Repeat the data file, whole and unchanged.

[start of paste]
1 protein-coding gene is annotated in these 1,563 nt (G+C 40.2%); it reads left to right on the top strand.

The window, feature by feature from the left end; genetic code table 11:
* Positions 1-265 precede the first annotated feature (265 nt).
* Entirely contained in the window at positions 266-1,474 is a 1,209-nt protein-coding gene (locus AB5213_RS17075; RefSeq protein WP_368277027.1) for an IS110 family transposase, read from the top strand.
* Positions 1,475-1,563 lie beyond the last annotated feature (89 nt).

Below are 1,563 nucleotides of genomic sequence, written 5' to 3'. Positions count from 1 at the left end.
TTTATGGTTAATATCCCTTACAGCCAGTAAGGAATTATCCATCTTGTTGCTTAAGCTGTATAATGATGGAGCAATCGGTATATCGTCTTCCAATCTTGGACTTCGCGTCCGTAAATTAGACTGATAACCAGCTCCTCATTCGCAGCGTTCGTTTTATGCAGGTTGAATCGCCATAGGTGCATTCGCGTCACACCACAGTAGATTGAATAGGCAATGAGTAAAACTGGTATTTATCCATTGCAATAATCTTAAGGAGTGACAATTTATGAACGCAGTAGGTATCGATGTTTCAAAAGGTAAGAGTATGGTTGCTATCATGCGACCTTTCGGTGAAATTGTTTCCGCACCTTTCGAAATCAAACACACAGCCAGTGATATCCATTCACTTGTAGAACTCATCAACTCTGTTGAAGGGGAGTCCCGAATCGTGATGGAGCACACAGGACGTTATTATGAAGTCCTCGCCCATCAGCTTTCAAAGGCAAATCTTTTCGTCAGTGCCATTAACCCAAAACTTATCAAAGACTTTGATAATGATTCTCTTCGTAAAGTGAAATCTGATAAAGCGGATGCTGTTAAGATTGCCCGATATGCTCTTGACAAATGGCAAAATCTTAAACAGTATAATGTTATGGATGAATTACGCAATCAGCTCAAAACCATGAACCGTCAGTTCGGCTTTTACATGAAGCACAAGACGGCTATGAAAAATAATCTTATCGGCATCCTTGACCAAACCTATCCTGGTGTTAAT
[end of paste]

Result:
1 protein-coding gene is annotated in these 1,563 nt (G+C 40.2%); it reads left to right on the top strand.

The window, feature by feature from the left end; genetic code table 11:
* Positions 1-265 precede the first annotated feature (265 nt).
* Entirely contained in the window at positions 266-1,474 is a 1,209-nt protein-coding gene (locus AB5213_RS17075; RefSeq protein WP_368277027.1) for an IS110 family transposase, read from the top strand.
* Positions 1,475-1,563 lie beyond the last annotated feature (89 nt).

Below are 1,563 nucleotides of genomic sequence, written 5' to 3'. Positions count from 1 at the left end.
TTTATGGTTAATATCCCTTACAGCCAGTAAGGAATTATCCATCTTGTTGCTTAAGCTGTATAATGATGGAGCAATCGGTATATCGTCTTCCAATCTTGGACTTCGCGTCCGTAAATTAGACTGATAACCAGCTCCTCATTCGCAGCGTTCGTTTTATGCAGGTTGAATCGCCATAGGTGCATTCGCGTCACACCACAGTAGATTGAATAGGCAATGAGTAAAACTGGTATTTATCCATTGCAATAATCTTAAGGAGTGACAATTTATGAACGCAGTAGGTATCGATGTTTCAAAAGGTAAGAGTATGGTTGCTATCATGCGACCTTTCGGTGAAATTGTTTCCGCACCTTTCGAAATCAAACACACAGCCAGTGATATCCATTCACTTGTAGAACTCATCAACTCTGTTGAAGGGGAGTCCCGAATCGTGATGGAGCACACAGGACGTTATTATGAAGTCCTCGCCCATCAGCTTTCAAAGGCAAATCTTTTCGTCAGTGCCATTAACCCAAAACTTATCAAAGACTTTGATAATGATTCTCTTCGTAAAGTGAAATCTGATAAAGCGGATGCTGTTAAGATTGCCCGATATGCTCTTGACAAATGGCAAAATCTTAAACAGTATAATGTTATGGATGAATTACGCAATCAGCTCAAAACCATGAACCGTCAGTTCGGCTTTTACATGAAGCACAAGACGGCTATGAAAAATAATCTTATCGGCATCCTTGACCAAACCTATCCTGGTGTTAAT